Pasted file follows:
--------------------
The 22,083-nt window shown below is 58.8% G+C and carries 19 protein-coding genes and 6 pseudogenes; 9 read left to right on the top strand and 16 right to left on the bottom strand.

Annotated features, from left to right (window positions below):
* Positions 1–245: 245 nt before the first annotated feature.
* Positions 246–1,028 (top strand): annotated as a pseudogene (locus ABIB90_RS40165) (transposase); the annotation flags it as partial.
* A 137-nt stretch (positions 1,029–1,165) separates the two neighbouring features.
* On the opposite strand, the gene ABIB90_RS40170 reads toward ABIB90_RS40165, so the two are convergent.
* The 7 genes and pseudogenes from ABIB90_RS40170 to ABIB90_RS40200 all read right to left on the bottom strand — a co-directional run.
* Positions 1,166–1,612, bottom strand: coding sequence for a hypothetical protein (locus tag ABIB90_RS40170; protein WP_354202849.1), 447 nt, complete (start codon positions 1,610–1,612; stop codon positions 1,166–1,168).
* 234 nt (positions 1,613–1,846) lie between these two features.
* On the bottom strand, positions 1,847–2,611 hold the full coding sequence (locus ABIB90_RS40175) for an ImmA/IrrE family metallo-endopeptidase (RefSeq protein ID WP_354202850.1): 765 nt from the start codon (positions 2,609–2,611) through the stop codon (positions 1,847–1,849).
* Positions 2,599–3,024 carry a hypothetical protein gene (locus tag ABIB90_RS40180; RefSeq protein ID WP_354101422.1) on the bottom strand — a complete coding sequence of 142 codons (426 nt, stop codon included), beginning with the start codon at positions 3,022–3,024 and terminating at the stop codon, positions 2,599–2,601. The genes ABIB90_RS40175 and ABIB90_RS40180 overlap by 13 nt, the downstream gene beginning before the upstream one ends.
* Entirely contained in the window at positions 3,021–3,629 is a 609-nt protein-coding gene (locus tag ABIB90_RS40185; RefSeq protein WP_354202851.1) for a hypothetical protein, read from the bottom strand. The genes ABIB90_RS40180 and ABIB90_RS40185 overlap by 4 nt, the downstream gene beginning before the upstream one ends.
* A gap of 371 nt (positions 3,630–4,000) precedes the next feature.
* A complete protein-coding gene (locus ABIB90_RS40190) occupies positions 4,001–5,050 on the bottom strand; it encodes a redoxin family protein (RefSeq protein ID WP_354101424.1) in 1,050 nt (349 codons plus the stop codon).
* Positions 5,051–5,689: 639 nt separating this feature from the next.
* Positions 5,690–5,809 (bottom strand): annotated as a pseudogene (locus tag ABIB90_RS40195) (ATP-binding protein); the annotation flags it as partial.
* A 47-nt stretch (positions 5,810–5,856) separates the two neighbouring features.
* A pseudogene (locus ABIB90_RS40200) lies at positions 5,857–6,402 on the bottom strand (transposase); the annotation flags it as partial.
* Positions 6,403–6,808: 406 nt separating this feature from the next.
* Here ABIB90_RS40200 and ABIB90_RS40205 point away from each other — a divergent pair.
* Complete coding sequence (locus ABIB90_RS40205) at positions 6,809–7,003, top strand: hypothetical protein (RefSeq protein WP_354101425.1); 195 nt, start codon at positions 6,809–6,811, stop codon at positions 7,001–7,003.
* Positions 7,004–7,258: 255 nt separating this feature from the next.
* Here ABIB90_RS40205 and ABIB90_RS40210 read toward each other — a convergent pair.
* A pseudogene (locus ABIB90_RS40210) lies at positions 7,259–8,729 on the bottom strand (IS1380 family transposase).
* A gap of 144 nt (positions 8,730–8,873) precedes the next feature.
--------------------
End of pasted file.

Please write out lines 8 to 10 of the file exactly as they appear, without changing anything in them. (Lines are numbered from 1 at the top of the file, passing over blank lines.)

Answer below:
* Positions 1,166–1,612, bottom strand: coding sequence for a hypothetical protein (locus tag ABIB90_RS40170; protein WP_354202849.1), 447 nt, complete (start codon positions 1,610–1,612; stop codon positions 1,166–1,168).
* 234 nt (positions 1,613–1,846) lie between these two features.
* On the bottom strand, positions 1,847–2,611 hold the full coding sequence (locus ABIB90_RS40175) for an ImmA/IrrE family metallo-endopeptidase (RefSeq protein ID WP_354202850.1): 765 nt from the start codon (positions 2,609–2,611) through the stop codon (positions 1,847–1,849).